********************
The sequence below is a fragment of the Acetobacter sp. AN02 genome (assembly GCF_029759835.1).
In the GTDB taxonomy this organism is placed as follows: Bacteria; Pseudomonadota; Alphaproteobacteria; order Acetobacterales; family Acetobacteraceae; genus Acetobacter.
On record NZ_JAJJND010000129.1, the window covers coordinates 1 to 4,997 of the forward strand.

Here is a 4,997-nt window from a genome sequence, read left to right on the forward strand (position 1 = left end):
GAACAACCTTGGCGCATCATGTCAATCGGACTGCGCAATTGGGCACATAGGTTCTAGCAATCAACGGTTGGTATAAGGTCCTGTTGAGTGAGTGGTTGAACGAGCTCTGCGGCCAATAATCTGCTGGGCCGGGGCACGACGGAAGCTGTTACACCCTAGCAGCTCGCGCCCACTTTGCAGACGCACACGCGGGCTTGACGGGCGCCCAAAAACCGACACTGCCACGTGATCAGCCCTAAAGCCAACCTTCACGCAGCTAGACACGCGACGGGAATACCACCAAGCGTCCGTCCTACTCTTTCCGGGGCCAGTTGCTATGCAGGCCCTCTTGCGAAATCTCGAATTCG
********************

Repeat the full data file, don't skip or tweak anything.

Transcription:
The sequence below is a fragment of the Acetobacter sp. AN02 genome (assembly GCF_029759835.1).
In the GTDB taxonomy this organism is placed as follows: Bacteria; Pseudomonadota; Alphaproteobacteria; order Acetobacterales; family Acetobacteraceae; genus Acetobacter.
On record NZ_JAJJND010000129.1, the window covers coordinates 1 to 4,997 of the forward strand.

Here is a 4,997-nt window from a genome sequence, read left to right on the forward strand (position 1 = left end):
GAACAACCTTGGCGCATCATGTCAATCGGACTGCGCAATTGGGCACATAGGTTCTAGCAATCAACGGTTGGTATAAGGTCCTGTTGAGTGAGTGGTTGAACGAGCTCTGCGGCCAATAATCTGCTGGGCCGGGGCACGACGGAAGCTGTTACACCCTAGCAGCTCGCGCCCACTTTGCAGACGCACACGCGGGCTTGACGGGCGCCCAAAAACCGACACTGCCACGTGATCAGCCCTAAAGCCAACCTTCACGCAGCTAGACACGCGACGGGAATACCACCAAGCGTCCGTCCTACTCTTTCCGGGGCCAGTTGCTATGCAGGCCCTCTTGCGAAATCTCGAATTCG